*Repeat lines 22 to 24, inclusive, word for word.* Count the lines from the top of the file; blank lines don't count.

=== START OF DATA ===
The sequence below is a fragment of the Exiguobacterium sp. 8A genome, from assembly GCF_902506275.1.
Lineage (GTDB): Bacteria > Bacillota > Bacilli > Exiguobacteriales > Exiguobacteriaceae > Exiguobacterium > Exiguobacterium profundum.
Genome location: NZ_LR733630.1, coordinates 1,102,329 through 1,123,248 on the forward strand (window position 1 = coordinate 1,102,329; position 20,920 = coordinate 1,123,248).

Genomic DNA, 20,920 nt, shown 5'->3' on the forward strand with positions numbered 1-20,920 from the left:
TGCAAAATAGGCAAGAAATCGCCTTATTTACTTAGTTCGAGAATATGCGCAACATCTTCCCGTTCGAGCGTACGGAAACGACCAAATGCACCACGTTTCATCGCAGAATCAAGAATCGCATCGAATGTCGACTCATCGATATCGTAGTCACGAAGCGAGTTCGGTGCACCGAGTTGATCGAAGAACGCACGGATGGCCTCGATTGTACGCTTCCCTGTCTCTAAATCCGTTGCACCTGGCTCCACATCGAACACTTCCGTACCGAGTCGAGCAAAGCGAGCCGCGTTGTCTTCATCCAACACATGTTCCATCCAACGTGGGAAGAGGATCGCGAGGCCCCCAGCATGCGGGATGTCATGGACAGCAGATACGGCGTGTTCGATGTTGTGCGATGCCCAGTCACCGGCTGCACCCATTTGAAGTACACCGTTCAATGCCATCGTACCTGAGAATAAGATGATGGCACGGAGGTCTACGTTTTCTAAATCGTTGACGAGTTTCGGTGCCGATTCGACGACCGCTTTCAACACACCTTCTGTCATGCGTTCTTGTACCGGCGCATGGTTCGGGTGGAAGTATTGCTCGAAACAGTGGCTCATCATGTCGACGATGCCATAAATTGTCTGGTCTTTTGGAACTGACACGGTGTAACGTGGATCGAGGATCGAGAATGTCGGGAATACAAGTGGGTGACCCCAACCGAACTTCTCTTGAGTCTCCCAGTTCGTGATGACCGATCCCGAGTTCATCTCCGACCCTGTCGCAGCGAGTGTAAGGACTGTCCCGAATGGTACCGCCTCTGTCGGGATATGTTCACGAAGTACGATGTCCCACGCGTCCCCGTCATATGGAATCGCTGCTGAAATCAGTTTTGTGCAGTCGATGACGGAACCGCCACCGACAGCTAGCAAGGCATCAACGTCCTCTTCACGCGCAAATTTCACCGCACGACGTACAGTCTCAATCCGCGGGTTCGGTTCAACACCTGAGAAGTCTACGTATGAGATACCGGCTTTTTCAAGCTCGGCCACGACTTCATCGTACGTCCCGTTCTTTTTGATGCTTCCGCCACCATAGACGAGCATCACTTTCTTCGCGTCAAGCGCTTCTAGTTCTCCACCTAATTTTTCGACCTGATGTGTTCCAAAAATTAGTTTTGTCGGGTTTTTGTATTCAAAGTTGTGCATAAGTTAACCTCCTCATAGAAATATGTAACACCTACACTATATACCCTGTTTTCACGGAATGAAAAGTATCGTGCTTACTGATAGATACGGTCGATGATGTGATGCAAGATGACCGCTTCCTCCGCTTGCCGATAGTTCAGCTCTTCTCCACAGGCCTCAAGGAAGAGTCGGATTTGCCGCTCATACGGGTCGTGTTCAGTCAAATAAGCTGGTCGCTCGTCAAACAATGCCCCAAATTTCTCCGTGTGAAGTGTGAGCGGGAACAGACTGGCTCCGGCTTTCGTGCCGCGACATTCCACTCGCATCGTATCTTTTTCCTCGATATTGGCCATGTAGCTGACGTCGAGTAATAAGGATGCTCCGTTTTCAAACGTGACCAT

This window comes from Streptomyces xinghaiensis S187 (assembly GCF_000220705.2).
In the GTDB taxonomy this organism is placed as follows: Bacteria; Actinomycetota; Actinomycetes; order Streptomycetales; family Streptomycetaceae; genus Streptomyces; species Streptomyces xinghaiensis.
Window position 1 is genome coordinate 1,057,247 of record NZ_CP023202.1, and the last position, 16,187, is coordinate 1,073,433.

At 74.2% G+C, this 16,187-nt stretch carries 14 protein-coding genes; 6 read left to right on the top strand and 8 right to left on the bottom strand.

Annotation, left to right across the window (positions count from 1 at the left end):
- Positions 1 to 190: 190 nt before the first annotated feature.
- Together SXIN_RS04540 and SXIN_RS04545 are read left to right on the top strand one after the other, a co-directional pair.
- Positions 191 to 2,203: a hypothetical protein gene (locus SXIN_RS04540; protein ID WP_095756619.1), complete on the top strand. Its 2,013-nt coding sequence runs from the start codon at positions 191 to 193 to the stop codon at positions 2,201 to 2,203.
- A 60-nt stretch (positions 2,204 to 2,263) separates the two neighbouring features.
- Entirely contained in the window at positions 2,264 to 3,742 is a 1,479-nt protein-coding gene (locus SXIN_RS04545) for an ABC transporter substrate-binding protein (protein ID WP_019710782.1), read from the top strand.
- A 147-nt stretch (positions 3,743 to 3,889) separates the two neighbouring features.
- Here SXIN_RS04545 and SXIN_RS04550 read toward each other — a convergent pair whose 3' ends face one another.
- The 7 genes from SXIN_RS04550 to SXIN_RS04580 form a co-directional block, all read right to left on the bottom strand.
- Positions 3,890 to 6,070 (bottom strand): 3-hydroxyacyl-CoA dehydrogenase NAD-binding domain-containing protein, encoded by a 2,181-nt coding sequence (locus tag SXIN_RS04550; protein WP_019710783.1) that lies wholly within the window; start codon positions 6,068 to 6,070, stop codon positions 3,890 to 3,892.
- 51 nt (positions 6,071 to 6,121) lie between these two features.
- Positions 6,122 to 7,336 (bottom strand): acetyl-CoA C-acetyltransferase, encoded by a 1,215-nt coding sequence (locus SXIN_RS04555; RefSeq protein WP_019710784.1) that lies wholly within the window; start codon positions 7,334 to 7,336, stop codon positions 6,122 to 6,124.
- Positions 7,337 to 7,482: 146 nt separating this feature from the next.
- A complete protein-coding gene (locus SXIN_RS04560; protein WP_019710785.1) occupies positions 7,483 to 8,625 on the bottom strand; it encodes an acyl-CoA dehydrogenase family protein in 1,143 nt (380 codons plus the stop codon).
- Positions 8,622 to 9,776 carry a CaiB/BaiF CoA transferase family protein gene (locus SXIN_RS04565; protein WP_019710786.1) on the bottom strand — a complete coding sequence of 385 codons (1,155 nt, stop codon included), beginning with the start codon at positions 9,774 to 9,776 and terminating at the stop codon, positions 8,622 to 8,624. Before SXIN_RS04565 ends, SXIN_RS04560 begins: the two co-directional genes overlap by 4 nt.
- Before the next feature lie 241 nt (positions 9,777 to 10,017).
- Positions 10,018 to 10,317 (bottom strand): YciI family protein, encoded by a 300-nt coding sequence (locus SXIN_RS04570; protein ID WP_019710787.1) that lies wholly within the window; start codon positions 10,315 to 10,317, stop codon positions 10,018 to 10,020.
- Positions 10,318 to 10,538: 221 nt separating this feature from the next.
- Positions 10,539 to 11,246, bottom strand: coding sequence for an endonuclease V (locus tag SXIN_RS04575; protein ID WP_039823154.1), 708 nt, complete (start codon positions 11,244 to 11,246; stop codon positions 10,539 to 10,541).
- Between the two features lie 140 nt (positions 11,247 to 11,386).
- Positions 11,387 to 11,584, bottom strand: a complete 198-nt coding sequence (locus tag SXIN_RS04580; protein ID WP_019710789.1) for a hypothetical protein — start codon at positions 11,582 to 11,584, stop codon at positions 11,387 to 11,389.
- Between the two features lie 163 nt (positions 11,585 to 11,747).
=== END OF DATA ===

- Positions 7,337 to 7,482: 146 nt separating this feature from the next.
- A complete protein-coding gene (locus SXIN_RS04560; protein WP_019710785.1) occupies positions 7,483 to 8,625 on the bottom strand; it encodes an acyl-CoA dehydrogenase family protein in 1,143 nt (380 codons plus the stop codon).
- Positions 8,622 to 9,776 carry a CaiB/BaiF CoA transferase family protein gene (locus SXIN_RS04565; protein WP_019710786.1) on the bottom strand — a complete coding sequence of 385 codons (1,155 nt, stop codon included), beginning with the start codon at positions 9,774 to 9,776 and terminating at the stop codon, positions 8,622 to 8,624. Before SXIN_RS04565 ends, SXIN_RS04560 begins: the two co-directional genes overlap by 4 nt.